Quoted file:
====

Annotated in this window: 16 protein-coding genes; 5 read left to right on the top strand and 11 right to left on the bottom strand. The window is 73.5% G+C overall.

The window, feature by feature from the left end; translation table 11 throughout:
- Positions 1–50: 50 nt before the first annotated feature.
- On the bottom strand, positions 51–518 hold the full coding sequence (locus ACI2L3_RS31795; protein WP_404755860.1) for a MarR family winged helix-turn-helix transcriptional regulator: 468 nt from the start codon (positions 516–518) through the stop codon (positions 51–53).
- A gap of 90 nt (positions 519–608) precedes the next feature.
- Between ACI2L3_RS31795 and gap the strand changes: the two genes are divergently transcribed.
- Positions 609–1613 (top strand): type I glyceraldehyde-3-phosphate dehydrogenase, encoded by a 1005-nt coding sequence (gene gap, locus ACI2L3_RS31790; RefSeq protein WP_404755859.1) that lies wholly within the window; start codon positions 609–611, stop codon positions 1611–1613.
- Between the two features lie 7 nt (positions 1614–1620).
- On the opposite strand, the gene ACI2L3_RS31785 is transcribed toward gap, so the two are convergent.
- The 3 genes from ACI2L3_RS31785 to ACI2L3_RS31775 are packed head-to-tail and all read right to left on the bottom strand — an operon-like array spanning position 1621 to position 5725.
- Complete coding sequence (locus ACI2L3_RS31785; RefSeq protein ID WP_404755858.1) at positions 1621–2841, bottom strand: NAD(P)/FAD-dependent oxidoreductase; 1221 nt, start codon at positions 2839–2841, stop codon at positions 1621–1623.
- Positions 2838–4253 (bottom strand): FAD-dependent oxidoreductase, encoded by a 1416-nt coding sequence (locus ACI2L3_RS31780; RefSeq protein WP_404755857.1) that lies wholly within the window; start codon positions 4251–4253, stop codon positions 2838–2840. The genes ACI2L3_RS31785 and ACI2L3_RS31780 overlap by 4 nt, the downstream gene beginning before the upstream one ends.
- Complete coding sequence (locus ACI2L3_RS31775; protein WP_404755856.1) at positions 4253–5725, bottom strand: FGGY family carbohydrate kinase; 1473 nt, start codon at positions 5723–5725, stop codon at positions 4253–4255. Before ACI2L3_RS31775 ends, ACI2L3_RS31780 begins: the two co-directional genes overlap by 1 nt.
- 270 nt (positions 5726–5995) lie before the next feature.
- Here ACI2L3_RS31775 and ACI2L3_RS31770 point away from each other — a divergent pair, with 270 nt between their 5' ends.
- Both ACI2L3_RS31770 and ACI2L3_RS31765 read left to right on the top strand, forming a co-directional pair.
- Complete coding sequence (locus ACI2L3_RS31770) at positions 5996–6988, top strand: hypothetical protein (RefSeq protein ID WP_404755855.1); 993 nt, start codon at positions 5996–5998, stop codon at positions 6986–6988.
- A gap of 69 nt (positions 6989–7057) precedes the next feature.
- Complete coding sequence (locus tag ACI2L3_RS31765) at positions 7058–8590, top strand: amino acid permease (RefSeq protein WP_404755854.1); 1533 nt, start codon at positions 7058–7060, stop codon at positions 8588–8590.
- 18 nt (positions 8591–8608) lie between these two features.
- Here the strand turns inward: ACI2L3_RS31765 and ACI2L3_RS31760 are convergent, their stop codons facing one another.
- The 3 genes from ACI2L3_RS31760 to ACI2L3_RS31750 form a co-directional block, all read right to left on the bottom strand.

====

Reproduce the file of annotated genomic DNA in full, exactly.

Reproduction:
Annotated in this window: 16 protein-coding genes; 5 read left to right on the top strand and 11 right to left on the bottom strand. The window is 73.5% G+C overall.

The window, feature by feature from the left end; translation table 11 throughout:
- Positions 1–50: 50 nt before the first annotated feature.
- On the bottom strand, positions 51–518 hold the full coding sequence (locus ACI2L3_RS31795; protein WP_404755860.1) for a MarR family winged helix-turn-helix transcriptional regulator: 468 nt from the start codon (positions 516–518) through the stop codon (positions 51–53).
- A gap of 90 nt (positions 519–608) precedes the next feature.
- Between ACI2L3_RS31795 and gap the strand changes: the two genes are divergently transcribed.
- Positions 609–1613 (top strand): type I glyceraldehyde-3-phosphate dehydrogenase, encoded by a 1005-nt coding sequence (gene gap, locus ACI2L3_RS31790; RefSeq protein WP_404755859.1) that lies wholly within the window; start codon positions 609–611, stop codon positions 1611–1613.
- Between the two features lie 7 nt (positions 1614–1620).
- On the opposite strand, the gene ACI2L3_RS31785 is transcribed toward gap, so the two are convergent.
- The 3 genes from ACI2L3_RS31785 to ACI2L3_RS31775 are packed head-to-tail and all read right to left on the bottom strand — an operon-like array spanning position 1621 to position 5725.
- Complete coding sequence (locus ACI2L3_RS31785; RefSeq protein ID WP_404755858.1) at positions 1621–2841, bottom strand: NAD(P)/FAD-dependent oxidoreductase; 1221 nt, start codon at positions 2839–2841, stop codon at positions 1621–1623.
- Positions 2838–4253 (bottom strand): FAD-dependent oxidoreductase, encoded by a 1416-nt coding sequence (locus ACI2L3_RS31780; RefSeq protein WP_404755857.1) that lies wholly within the window; start codon positions 4251–4253, stop codon positions 2838–2840. The genes ACI2L3_RS31785 and ACI2L3_RS31780 overlap by 4 nt, the downstream gene beginning before the upstream one ends.
- Complete coding sequence (locus ACI2L3_RS31775; protein WP_404755856.1) at positions 4253–5725, bottom strand: FGGY family carbohydrate kinase; 1473 nt, start codon at positions 5723–5725, stop codon at positions 4253–4255. Before ACI2L3_RS31775 ends, ACI2L3_RS31780 begins: the two co-directional genes overlap by 1 nt.
- 270 nt (positions 5726–5995) lie before the next feature.
- Here ACI2L3_RS31775 and ACI2L3_RS31770 point away from each other — a divergent pair, with 270 nt between their 5' ends.
- Both ACI2L3_RS31770 and ACI2L3_RS31765 read left to right on the top strand, forming a co-directional pair.
- Complete coding sequence (locus ACI2L3_RS31770) at positions 5996–6988, top strand: hypothetical protein (RefSeq protein ID WP_404755855.1); 993 nt, start codon at positions 5996–5998, stop codon at positions 6986–6988.
- A gap of 69 nt (positions 6989–7057) precedes the next feature.
- Complete coding sequence (locus tag ACI2L3_RS31765) at positions 7058–8590, top strand: amino acid permease (RefSeq protein WP_404755854.1); 1533 nt, start codon at positions 7058–7060, stop codon at positions 8588–8590.
- 18 nt (positions 8591–8608) lie between these two features.
- Here the strand turns inward: ACI2L3_RS31765 and ACI2L3_RS31760 are convergent, their stop codons facing one another.
- The 3 genes from ACI2L3_RS31760 to ACI2L3_RS31750 form a co-directional block, all read right to left on the bottom strand.